4. What you wear matters.
I know I don’t have to tell you that you have to dress appropriately for a trade show or event. However, there is a difference between wearing something acceptable, and wearing something memorable. I am no fashionista, but I have to tell you that I am just as likely to pay attention to the uniforms of the athletes as I am to their scores. Check out this article by Forbes about The Most Stylish Uniforms from the Rio Games. Clearly I am not the only one paying attention. Also, if I go to a show and staffers are wearing the standard logo polo and slacks that does not impress me. However, I still remember the staffer who was very professionally dressed and had some color coordinated sparkly, yet comfy, shoes. When my boss commented on them, she said people had complimented her about them all day. You certainly don’t want to stand out at an event just for your shoes, but if you can add a little sparkle and style, that will never hurt. And, a little style may make you feel more confident, especially during a live event, and consequently more successful.
5. Extend your presence via social media & PR.
You may assume that everyone in your industry knows about your event or trade show, or that the organizer has done plenty of promotion. Yet, your company is spending A LOT of money creating or attending this live event and social media will help maximize its awareness and the willingness of your clients to attend it. Tell them why they should go, what you are doing to make it relevant to them, get feedback from them, and keep them informed of any changes on a regular basis. Social media provides an inexpensive way to frequently communicate with your users. If you don’t communicate on social media you can bet your competitors and clients will as was the case with the Rio Olympics. Time magazine reported that social media traffic criticized NBC for their coverage of the Olympics, which was not in line with the NBC plan. Also, you can use your social media presence to maximize the value of any new news or changes during the event. For example, NBC took advantage of Michael Phelps’ “death stare” or #PhelpsFace during the 200-meter butterfly semifinal. The ability to share this with their social followers may drive additional viewers to their network. You should also be sure none of your event staff displays #Phelpsface while hosting your event guests.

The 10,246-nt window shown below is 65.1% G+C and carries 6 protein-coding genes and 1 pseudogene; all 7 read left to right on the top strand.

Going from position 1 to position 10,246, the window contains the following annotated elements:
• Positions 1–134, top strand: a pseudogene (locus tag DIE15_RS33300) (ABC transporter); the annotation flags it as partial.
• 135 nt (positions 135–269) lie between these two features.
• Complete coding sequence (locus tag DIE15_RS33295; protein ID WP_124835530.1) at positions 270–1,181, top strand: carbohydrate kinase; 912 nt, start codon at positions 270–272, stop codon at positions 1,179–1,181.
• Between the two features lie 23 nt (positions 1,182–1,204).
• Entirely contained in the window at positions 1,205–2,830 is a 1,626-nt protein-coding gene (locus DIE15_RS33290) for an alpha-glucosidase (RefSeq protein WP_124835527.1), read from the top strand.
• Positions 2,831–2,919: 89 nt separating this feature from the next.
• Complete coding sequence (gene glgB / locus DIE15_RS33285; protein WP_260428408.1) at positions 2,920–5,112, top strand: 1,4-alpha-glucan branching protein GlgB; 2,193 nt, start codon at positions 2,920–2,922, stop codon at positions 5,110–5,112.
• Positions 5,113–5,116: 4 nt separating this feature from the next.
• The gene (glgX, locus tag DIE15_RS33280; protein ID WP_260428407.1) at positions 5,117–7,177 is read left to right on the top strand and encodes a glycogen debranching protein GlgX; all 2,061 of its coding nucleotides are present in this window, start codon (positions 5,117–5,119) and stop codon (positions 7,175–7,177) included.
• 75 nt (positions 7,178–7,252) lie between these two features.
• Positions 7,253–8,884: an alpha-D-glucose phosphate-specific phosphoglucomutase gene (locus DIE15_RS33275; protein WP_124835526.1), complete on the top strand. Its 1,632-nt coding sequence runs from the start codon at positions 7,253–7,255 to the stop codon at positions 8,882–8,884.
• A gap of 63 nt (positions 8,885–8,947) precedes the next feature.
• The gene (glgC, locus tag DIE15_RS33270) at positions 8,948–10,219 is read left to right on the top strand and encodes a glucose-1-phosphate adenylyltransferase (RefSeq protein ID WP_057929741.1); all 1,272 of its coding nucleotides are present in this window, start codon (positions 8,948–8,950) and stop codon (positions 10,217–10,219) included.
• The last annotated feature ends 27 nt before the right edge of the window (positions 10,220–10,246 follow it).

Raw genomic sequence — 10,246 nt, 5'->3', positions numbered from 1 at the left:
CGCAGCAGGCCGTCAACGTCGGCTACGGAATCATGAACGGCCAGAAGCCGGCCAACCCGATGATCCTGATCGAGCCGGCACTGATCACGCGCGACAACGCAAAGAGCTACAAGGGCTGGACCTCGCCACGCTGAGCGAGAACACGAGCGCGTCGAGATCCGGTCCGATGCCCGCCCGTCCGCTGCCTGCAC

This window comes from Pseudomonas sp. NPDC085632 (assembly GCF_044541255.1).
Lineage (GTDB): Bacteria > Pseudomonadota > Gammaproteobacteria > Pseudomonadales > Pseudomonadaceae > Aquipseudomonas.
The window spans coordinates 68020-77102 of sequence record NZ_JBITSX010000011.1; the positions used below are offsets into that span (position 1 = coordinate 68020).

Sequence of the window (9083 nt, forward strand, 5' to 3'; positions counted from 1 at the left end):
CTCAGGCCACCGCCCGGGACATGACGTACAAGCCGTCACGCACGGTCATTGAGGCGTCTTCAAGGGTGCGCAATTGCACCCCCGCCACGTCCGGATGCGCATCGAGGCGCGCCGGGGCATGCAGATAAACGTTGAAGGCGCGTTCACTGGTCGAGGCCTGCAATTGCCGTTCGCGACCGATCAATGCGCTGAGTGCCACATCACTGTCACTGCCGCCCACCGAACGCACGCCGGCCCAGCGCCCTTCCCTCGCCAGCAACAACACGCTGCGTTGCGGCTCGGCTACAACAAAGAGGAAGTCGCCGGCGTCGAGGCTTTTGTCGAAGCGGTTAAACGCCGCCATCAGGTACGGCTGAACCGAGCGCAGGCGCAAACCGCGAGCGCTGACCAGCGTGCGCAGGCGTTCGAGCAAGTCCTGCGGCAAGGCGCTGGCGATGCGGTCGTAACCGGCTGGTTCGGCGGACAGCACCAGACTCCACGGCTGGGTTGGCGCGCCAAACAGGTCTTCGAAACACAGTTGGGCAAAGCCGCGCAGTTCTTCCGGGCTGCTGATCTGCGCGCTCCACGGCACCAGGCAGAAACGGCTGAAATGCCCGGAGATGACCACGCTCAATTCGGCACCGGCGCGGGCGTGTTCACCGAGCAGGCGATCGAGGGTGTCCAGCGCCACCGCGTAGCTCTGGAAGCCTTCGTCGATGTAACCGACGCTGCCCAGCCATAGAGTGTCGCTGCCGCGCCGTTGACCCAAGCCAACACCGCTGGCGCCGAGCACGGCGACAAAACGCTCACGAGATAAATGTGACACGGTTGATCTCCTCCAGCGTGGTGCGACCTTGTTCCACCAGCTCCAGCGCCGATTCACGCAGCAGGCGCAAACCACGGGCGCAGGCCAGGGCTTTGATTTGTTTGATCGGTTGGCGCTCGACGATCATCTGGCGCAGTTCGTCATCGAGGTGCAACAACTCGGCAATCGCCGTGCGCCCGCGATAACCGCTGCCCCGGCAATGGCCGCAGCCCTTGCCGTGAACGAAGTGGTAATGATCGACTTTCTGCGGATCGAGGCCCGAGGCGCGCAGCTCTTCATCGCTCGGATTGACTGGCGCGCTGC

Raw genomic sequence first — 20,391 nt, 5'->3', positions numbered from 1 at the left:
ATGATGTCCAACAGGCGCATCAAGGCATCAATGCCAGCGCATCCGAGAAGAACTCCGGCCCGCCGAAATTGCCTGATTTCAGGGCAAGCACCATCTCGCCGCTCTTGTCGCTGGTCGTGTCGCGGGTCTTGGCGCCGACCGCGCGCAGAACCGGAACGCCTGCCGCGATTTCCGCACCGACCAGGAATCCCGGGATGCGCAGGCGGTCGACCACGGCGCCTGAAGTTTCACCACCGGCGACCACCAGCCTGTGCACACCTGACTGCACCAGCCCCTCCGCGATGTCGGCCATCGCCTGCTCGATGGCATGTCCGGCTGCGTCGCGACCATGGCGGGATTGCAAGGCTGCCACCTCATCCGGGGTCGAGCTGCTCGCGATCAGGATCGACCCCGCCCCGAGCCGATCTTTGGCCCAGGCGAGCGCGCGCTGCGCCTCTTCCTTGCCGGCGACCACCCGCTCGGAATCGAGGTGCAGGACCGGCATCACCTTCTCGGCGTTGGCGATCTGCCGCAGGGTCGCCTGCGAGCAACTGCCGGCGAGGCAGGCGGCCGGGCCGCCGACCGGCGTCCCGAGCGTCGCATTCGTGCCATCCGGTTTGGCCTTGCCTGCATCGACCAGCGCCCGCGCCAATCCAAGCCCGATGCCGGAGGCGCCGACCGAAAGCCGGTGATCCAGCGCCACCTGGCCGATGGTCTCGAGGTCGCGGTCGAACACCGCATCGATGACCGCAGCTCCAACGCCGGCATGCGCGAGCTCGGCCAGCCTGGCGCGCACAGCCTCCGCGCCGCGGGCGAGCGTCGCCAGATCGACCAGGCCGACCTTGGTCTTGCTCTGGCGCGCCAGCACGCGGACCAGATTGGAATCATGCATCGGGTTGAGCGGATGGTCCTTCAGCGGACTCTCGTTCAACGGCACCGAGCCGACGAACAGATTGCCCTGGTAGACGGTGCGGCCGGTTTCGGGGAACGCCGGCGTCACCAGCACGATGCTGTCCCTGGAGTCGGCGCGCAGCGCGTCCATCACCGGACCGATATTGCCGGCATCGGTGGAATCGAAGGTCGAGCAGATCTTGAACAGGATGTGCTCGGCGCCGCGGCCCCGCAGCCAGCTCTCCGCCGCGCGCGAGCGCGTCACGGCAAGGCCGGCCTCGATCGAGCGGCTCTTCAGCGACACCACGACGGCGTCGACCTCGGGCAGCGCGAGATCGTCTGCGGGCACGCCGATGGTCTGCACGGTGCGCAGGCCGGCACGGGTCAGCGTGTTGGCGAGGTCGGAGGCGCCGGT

6. Ensure your brand is cohesive, recognizable and highly visible.
It is so tempting and easy to modify your brand too much for the sake of the event. This is especially the case when you are trying to stand out against competitors who have bigger budgets or more brand That being said, it is important to stay true to who you are. Brazil is known for its fun people and natural beauty and their logo and colors stay true to their national brand, which focuses on those assets. I love how the logo shows multi-colored people which in my mind highlights the diversity of the Brazilian people and environment. It would have been very strange had their logo used muted colors or been very symmetrical like the Tokyo logo, which worked very well for them given their culture and flag aesthetic. Here is a design blog that outlines all the logos of the Olympic Games and their pros and cons.
7. A positive and fun attitude is memorable.